You may have received intravenous drugs to make your surgical procedure comfortable for you. Although the major effects of these drugs wear off rapidly, there may be residual effects that can alter your judgment and physical abilities. To ensure that your post-anesthesia treatment will be uneventful:

You are to go directly home after your surgery and rest quietly the remainder of the day. The residual effect of your intravenous medications may cause you to be drowsy. Your pain medications (pills issued for post-operative pain reduction) may also cause drowsiness. The combined effect may make you feel lightheaded or dizzy, so do not use stairs at home, etc. without assistance for the remainder of the day.

  1. A gentle flow of oxygen was used during your surgery, and, for some patients this may “dry” the nasal mucosa. This can result in sneezing episodes or a “runny” nose that will subside in 12 hours.
  2. No driving of motor vehicles or operating machinery for 24 hours or while taking narcotic medications.
  3. Do not schedule major decisions while taking narcotic medications.


NAUSEA AND VOMITING: Following surgery in the mouth, the combination of narcotic medication and the swallowing of blood can cause an upset stomach and nausea. If this occurs, try over-the-counter medications (PeptoBismol, etc.),take only clear liquids and being as quiet as possible. If vomiting does occur, oral medications can be prescribed. With vomiting, suppositories may need to be prescribed.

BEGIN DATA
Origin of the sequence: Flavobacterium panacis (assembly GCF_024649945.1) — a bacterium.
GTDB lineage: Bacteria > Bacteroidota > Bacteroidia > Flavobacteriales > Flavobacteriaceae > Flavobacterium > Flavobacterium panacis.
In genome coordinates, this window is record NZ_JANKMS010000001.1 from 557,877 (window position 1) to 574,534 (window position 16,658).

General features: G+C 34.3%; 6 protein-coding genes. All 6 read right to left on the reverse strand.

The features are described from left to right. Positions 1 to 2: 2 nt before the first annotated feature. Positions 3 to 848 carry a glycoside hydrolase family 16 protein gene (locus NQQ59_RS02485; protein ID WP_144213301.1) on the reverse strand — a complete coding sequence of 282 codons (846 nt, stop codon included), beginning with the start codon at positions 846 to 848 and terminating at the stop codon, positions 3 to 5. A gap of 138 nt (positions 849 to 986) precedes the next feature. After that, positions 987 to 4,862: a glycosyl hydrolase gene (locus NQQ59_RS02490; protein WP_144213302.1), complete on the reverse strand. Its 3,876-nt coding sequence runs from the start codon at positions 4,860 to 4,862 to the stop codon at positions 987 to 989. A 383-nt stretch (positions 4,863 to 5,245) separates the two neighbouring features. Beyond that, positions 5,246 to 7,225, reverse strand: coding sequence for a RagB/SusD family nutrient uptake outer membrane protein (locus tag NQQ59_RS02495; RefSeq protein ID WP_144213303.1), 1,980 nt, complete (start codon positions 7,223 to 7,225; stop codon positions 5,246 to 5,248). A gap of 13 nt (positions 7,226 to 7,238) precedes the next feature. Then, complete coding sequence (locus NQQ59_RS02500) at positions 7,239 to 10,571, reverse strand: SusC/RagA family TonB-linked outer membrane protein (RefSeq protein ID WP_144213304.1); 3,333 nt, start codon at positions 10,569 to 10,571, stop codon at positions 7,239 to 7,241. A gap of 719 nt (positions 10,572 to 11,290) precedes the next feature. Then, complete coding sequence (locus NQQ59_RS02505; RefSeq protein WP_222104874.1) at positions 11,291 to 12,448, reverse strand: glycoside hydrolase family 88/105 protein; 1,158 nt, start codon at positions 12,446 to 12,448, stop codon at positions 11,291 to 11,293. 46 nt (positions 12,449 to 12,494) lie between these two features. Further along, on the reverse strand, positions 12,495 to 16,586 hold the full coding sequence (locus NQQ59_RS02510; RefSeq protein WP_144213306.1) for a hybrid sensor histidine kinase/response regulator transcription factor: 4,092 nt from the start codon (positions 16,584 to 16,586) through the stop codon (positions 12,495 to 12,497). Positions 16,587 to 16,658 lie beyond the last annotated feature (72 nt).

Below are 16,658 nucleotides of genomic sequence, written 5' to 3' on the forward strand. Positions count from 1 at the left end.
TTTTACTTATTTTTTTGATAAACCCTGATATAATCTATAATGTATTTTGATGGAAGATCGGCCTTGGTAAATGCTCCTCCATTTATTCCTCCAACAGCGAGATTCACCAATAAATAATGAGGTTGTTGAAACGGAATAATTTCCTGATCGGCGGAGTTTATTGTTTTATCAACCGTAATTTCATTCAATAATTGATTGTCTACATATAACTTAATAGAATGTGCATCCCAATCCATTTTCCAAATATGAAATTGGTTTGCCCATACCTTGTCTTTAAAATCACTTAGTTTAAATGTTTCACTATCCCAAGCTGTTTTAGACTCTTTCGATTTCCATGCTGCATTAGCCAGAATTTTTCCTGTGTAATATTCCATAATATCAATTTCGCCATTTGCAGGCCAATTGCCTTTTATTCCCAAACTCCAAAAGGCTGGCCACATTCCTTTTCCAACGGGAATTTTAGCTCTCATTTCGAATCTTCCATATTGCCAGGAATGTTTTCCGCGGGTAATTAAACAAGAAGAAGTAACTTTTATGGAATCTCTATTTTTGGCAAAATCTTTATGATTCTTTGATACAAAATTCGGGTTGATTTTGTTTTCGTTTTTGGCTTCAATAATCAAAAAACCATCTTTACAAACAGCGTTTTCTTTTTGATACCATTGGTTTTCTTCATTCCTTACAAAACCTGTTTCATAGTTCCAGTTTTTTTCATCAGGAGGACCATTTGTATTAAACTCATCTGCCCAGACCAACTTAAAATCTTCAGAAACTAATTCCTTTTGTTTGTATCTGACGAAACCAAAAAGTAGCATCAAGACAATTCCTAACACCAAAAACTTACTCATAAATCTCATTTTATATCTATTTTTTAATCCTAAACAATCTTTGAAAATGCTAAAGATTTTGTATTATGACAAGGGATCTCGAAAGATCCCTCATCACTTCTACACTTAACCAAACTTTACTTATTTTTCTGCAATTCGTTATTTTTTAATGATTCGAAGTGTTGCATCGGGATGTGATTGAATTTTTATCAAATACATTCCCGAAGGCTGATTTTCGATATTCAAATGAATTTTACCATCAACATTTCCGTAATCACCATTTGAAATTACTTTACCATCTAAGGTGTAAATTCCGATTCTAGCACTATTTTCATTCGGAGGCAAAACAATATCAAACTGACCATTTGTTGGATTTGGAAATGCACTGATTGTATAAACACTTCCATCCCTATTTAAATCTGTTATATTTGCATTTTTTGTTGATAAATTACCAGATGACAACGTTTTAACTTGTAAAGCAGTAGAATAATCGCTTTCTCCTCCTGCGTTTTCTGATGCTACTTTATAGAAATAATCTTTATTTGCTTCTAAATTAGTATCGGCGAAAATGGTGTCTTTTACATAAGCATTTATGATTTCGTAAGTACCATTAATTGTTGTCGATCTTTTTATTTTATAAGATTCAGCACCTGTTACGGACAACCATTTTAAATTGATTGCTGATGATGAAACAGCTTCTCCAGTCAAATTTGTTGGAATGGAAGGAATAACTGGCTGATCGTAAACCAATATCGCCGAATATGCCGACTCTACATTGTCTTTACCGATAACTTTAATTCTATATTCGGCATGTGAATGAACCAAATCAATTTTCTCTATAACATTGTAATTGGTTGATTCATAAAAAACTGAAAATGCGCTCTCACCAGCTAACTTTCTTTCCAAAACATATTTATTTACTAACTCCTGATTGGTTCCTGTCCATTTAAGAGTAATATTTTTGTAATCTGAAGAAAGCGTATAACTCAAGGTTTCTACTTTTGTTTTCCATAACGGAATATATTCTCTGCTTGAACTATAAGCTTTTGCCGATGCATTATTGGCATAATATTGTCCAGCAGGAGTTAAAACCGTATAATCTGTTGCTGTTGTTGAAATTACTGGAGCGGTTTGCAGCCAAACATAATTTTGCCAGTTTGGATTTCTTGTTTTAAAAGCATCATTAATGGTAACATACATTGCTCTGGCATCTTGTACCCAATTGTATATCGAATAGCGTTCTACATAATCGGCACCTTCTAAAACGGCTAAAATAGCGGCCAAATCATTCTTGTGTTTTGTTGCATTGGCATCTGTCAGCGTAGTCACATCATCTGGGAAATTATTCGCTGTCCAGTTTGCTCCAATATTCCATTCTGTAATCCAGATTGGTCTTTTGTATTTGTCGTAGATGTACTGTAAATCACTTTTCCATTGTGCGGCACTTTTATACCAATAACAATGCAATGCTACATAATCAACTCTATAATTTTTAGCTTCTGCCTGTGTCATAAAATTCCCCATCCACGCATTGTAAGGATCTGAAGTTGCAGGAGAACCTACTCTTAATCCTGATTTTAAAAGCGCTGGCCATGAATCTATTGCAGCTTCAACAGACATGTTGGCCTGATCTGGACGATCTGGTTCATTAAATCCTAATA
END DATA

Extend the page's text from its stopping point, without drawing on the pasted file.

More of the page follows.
SWELLING: Swelling after surgery is normal. It takes about 24-48 hours for surgical swelling to reach its peak. Swelling that increases after this time, especially if accompanied by fever and pain should IMMEDIATELY be brought to the attention of this office.

FEVER: Your temperature may rise slightly for a day or two after surgery and this is usually of no concern. However, a persistent elevated temperature of 100 degrees F or higher should be reported to this office at once!

ALLERGIC REACTIONS: Rash, itching, difficulty breathing, wheezing, or swelling about the eyes and face not associated with the surgery – if you should develop any of these symptoms during your post-operative course, STOP TAKING ALL MEDICATIONS AND NOTIFY THE OFFICE IMMEDIATELY!

SKIN IRRITATIONS: Be aware that prolonged or continuous use of ice in contact with the skin may cause frostbite. Additionally, if in 48 hours you use a moist towel warmed in the microwave oven, warm for only 20 seconds or less to avoid a burn on the skin.